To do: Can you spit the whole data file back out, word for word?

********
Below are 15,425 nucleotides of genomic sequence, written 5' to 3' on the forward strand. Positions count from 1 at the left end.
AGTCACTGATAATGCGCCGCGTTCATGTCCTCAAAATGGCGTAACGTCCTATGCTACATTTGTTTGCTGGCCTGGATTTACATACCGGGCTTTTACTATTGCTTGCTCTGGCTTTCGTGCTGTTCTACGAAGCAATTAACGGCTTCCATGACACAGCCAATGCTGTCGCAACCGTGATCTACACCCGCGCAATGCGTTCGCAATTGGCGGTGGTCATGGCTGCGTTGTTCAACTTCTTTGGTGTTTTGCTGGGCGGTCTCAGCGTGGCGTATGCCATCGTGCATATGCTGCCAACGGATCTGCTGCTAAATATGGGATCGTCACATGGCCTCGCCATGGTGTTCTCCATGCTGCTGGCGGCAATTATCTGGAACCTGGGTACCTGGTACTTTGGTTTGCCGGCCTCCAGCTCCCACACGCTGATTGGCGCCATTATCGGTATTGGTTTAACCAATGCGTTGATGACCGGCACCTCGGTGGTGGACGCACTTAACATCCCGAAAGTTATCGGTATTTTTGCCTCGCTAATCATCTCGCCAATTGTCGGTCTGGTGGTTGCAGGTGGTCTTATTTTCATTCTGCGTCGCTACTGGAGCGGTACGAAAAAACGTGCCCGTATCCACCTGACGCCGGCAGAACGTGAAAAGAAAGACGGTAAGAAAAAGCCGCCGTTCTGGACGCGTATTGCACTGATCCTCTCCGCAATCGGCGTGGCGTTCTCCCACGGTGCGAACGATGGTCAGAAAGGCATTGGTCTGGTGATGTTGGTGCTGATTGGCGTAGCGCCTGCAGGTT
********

Below are 15,425 nucleotides of genomic sequence, written 5' to 3' on the forward strand. Positions count from 1 at the left end.
AGTCACTGATAATGCGCCGCGTTCATGTCCTCAAAATGGCGTAACGTCCTATGCTACATTTGTTTGCTGGCCTGGATTTACATACCGGGCTTTTACTATTGCTTGCTCTGGCTTTCGTGCTGTTCTACGAAGCAATTAACGGCTTCCATGACACAGCCAATGCTGTCGCAACCGTGATCTACACCCGCGCAATGCGTTCGCAATTGGCGGTGGTCATGGCTGCGTTGTTCAACTTCTTTGGTGTTTTGCTGGGCGGTCTCAGCGTGGCGTATGCCATCGTGCATATGCTGCCAACGGATCTGCTGCTAAATATGGGATCGTCACATGGCCTCGCCATGGTGTTCTCCATGCTGCTGGCGGCAATTATCTGGAACCTGGGTACCTGGTACTTTGGTTTGCCGGCCTCCAGCTCCCACACGCTGATTGGCGCCATTATCGGTATTGGTTTAACCAATGCGTTGATGACCGGCACCTCGGTGGTGGACGCACTTAACATCCCGAAAGTTATCGGTATTTTTGCCTCGCTAATCATCTCGCCAATTGTCGGTCTGGTGGTTGCAGGTGGTCTTATTTTCATTCTGCGTCGCTACTGGAGCGGTACGAAAAAACGTGCCCGTATCCACCTGACGCCGGCAGAACGTGAAAAGAAAGACGGTAAGAAAAAGCCGCCGTTCTGGACGCGTATTGCACTGATCCTCTCCGCAATCGGCGTGGCGTTCTCCCACGGTGCGAACGATGGTCAGAAAGGCATTGGTCTGGTGATGTTGGTGCTGATTGGCGTAGCGCCTGCAGGTT